# Circuit with dependent voltage source

• Engineering
I am trying to solve for va in the circuit below, which has a current controlled voltage source: Given: v1 = 5u(t), K1 = -3, the circuit is not energized at t = 0

I began by writing loop equations for each of the three parts of the circuit. Then I realized I am not quite sure how to get va from the currents. I am wondering is there a better way to approach this problem? Or if I continue with the method I started with, how do I solve for va with the currents?

rude man
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You can write just 1 equation with 1 unknown, Va, or 2 equations with 2 unknowns, Va and i2. The second approach is a bit safer. The result is exactly the same.

Just sum currents at node Va.

You can write just 1 equation with 1 unknown, Va, or 2 equations with 2 unknowns, Va and i2. The second approach is a bit safer. The result is exactly the same.

Just sum currents at node Va.

at node va is it correct that i1 = i2
i am still a little confused. after i solve for the currents (there are three of them in my method), how do i relate this to va?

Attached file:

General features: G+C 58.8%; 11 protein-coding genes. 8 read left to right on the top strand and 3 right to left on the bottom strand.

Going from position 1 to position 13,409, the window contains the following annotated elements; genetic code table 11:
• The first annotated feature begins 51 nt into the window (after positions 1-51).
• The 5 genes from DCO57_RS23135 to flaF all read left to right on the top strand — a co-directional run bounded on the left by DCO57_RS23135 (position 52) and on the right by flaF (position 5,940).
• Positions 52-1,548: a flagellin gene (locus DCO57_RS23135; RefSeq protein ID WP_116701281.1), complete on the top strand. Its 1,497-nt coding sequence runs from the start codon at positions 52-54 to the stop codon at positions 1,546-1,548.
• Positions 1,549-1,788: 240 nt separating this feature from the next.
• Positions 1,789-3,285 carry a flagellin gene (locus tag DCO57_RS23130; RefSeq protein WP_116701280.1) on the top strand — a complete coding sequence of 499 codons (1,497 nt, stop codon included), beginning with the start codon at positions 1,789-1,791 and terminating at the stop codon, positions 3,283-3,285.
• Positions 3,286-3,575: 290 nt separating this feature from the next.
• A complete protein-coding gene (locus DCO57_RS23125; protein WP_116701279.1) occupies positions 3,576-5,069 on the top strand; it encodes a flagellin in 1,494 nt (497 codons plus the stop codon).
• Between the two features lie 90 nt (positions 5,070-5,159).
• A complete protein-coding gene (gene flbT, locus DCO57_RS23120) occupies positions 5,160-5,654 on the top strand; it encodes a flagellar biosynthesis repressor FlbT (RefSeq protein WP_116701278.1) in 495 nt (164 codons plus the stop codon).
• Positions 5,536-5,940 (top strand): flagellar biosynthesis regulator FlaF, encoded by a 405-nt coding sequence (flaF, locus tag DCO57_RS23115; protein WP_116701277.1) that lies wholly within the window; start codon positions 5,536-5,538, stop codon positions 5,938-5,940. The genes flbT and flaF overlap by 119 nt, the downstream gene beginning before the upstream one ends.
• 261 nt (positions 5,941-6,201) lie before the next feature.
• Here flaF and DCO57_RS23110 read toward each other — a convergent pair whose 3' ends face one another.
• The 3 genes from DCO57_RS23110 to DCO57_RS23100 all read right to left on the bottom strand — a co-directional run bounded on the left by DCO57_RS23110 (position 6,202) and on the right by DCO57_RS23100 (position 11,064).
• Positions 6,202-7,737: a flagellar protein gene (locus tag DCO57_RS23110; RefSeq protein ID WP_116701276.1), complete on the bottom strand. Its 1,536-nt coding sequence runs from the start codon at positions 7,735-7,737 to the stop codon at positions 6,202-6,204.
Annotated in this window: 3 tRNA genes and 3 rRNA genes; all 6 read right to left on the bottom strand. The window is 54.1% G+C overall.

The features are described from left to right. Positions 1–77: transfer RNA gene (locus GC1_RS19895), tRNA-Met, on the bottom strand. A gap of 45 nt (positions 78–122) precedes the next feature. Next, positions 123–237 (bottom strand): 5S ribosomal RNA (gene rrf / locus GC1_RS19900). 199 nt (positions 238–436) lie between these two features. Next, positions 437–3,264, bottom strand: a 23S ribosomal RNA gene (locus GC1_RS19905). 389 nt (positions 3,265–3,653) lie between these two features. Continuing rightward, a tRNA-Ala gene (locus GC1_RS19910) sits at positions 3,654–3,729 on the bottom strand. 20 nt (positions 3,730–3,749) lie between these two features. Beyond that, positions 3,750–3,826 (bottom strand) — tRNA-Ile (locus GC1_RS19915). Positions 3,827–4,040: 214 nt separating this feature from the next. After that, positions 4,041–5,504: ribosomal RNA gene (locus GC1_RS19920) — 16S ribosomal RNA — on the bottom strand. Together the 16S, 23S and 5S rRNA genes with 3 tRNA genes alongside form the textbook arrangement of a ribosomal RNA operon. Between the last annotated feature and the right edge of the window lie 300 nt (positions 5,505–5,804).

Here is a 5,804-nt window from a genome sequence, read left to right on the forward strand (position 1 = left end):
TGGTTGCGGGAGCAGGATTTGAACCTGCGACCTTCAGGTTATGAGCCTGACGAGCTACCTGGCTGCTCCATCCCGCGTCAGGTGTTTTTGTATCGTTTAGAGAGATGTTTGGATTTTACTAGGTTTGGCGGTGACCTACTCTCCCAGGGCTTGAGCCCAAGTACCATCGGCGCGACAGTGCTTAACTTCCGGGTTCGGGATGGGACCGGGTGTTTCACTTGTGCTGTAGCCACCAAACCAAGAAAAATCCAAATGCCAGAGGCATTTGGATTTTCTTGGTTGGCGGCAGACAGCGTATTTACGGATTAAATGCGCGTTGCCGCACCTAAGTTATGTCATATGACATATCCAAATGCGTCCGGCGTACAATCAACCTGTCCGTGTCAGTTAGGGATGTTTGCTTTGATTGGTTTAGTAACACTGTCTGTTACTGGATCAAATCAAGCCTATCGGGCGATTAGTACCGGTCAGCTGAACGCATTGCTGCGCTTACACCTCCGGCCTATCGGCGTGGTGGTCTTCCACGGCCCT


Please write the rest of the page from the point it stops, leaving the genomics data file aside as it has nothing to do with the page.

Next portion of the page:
rude man
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No. What about the current going thru the 1 ohm & the 1F? i1 = that current plus i2.

OK I'll give it to you: i1 = Va/Z + i2. Now, what is Z?

No. What about the current going thru the 1 ohm & the 1F? i1 = that current plus i2.

OK I'll give it to you: i1 = Va/Z + i2. Now, what is Z?

Z is for the 1Ω resistor and 1F capacitor

rude man
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Absolutely right. What is Z(s)?

Absolutely right. What is Z(s)?

Z(s) = (s+1)/s

rude man
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Correct. What is i1(V1, Va)?

Correct. What is i1(V1, Va)?

(va - v1) / (1 + (s || 1)) + va/((s+1)/s) ?
i1 = (va - v1)/1

rude man
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(va - v1) / (1 + (s || 1)) + va/((s+1)/s) ?
i1 = (va - v1)/1

Your first equation: since i1 = -(Va - V1)/Z1, it can't be right, can it?
where Z1 = 1 + s||1

Your 2nd equation: how on earth did you get that?

Your first equation: since i1 = -(Va - V1)/Z1, it can't be right, can it?
where Z1 = 1 + s||1